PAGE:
Vietnam, your next best destination for trekking
Vietnam is the perfect country to explore and there is no better way to take it all in than on a trekking adventure. Whether you choose to walk or cycle, the spectacular landscape, remote villages and vibrant towns are sights not to be missed. You will remember this destination forever.
Anyone who is looking for a new and exciting destination for a trekking holiday should take a good look at Vietnam. Featuring awe-inspiring landscapes as well as exciting city sights, this country has much to appeal to travellers. Vietnam is the ideal location for senior class trips, especially for geography and social studies students. The topography of this country is a study in its own right and the cultural traditions of its people are absolutely fascinating.
No trip to Vietnam would be complete without a visit to one of the larger traditional towns to sample the local cuisine and to witness some of the spectacular entertainment such as juggling, dancing and a marching band show.
Where to Start
Some of the favourite bases for travellers are Cao Bang, Sapa and Bac Ha, which are all in northern Vietnam, Pleiku and Cat Tien National Park in the south or Bach Ma National Park, which is central.
All of these provide excellent opportunities to explore remote villages, see sights that cannot be found anywhere else in the world and to simply enjoy the natural beauty of Vietnam’s diverse countryside.
Types of Trek
There are many ways to enjoy trekking in Vietnam, depending on the level of comfort required. Hardcore trekkers will most likely choose the option of a self-guided trek, camping between stops, whilst those who prefer their creature comforts could opt for a hotel base and daily treks.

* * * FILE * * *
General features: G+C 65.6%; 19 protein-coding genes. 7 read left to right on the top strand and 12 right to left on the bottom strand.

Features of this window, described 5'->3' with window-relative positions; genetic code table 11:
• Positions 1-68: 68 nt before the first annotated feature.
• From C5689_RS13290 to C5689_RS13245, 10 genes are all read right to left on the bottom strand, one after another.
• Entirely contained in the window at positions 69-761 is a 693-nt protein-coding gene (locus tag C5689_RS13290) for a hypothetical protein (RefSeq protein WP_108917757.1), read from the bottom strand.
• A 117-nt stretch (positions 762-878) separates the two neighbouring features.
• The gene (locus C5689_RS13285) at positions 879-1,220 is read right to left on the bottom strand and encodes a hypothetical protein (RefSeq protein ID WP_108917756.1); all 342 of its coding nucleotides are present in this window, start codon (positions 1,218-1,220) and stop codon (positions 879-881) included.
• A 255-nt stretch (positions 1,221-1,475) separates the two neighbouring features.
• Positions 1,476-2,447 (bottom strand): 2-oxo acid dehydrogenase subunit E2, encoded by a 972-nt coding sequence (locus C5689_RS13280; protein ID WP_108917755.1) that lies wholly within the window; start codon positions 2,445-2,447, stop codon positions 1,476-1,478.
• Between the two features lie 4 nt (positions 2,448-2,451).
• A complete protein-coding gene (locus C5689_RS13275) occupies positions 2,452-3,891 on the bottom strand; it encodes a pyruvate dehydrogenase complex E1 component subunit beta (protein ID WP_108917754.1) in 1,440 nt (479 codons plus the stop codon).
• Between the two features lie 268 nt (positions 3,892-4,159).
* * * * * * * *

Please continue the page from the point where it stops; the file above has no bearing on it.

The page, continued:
The most popular choice is to use a trekking camp as a base. Most centres offer guided treks but will happily supply routes for those who wish to go it alone. They will also include the option to hire any equipment that visitors may require to save transporting it from home.
More active and adventurous trekkers could well enjoy a visit that includes the opportunity to climb Fanispan, which is Vietnam’s highest mountain. The ascent takes a total of six days.
Those fond of culture will love a visit to the ancient city of Hanoi, which dates back to 1010 and has preserved much of its exquisite architecture. All of the original 36 streets are intact and there are more than 600 temples and pagodas to visit.
Hanoi people love to entertain their visitors and a visit to the Night Market is essential. It’s alive with tiny food stalls offering everything from noodles to cobra meat and featuring a wealth of traditional entertainment including the famous marching band show.
For the more peaceful trekker, visiting some of Vietnam’s remote villages is a fascinating experience. Many are uniquely insular and self-supporting with the residents not at all in touch with the 21st century, making for a really refreshing glimpse at life hundreds of years ago. Despite this, villagers are always genuinely happy to greet, feed and entertain visitors.
Many villages have their own specialist crafts, which could be anything from hand made lacquer ware to sculpting jade statuettes; all are alike in their love of demonstrating not just their unique arts and crafts, but also their whole way of life.
James Tucker writes regularly on adventure holidays in Vietnam for a range of websites and blogs. He also owns a family run camp, which specialises in senior class trips with an educational bias.